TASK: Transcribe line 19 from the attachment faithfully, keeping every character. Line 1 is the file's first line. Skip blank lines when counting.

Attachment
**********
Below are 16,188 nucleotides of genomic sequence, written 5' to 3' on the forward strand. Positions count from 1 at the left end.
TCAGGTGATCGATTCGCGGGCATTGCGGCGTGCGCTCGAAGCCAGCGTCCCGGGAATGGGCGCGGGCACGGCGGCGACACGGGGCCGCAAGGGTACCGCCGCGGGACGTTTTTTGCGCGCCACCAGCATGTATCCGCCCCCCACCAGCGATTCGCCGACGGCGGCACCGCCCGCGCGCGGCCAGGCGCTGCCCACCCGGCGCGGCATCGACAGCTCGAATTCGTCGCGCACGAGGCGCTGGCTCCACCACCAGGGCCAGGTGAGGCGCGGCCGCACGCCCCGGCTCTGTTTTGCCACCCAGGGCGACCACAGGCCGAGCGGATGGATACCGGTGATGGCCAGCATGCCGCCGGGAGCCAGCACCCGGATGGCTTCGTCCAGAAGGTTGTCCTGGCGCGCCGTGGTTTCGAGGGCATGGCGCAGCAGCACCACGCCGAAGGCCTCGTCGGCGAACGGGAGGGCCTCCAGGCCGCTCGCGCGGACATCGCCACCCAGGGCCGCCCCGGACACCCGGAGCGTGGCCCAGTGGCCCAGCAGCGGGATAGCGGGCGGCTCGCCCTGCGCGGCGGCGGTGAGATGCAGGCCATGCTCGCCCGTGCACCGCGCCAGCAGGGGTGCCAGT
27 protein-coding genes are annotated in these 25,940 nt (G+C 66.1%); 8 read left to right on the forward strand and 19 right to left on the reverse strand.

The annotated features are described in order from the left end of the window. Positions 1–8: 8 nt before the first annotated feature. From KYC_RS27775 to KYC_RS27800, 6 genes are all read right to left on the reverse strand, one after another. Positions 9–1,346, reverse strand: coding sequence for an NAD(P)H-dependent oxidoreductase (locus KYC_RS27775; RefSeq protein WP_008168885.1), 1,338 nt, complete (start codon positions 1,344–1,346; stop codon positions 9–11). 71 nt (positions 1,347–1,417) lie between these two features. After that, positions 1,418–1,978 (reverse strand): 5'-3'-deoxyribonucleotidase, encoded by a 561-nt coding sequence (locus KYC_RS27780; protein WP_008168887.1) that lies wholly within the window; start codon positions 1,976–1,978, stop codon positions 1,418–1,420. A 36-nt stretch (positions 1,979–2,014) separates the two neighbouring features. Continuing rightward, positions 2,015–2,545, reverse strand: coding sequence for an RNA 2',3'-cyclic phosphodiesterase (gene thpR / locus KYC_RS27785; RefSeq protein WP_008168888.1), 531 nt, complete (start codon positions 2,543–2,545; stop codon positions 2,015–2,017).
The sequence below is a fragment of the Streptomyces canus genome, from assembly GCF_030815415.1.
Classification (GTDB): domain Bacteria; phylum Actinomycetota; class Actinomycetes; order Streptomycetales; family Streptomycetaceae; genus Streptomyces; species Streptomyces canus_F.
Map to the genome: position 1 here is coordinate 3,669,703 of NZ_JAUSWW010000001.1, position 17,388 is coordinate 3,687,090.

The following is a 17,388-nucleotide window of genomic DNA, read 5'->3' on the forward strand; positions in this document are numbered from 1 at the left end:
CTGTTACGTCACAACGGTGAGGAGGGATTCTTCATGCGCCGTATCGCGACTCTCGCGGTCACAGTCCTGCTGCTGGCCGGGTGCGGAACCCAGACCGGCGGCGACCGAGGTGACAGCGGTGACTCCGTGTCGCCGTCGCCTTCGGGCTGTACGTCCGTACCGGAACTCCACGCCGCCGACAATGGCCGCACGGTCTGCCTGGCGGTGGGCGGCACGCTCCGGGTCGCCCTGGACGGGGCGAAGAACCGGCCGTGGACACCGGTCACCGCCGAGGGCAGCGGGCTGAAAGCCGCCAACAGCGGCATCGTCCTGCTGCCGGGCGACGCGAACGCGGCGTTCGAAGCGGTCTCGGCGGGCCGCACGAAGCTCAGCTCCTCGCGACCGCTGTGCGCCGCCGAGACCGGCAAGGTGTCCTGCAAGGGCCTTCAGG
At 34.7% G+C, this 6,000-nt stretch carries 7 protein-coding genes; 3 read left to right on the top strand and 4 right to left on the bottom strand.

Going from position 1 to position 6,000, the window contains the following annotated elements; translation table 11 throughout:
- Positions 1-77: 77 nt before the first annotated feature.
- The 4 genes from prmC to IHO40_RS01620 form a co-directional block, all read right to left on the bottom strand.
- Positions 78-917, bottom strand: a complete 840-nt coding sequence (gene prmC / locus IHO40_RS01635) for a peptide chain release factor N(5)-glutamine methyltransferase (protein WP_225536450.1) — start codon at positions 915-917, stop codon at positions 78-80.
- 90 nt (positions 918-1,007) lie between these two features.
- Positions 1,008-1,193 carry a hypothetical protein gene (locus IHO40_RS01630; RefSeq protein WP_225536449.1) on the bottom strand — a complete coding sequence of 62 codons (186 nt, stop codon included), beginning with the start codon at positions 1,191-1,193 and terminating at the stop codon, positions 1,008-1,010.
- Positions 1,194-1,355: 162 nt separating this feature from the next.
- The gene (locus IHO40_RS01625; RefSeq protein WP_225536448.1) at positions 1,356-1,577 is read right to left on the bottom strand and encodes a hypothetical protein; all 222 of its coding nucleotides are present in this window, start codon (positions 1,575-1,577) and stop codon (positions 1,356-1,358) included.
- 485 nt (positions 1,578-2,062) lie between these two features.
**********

- 485 nt (positions 1,578-2,062) lie between these two features.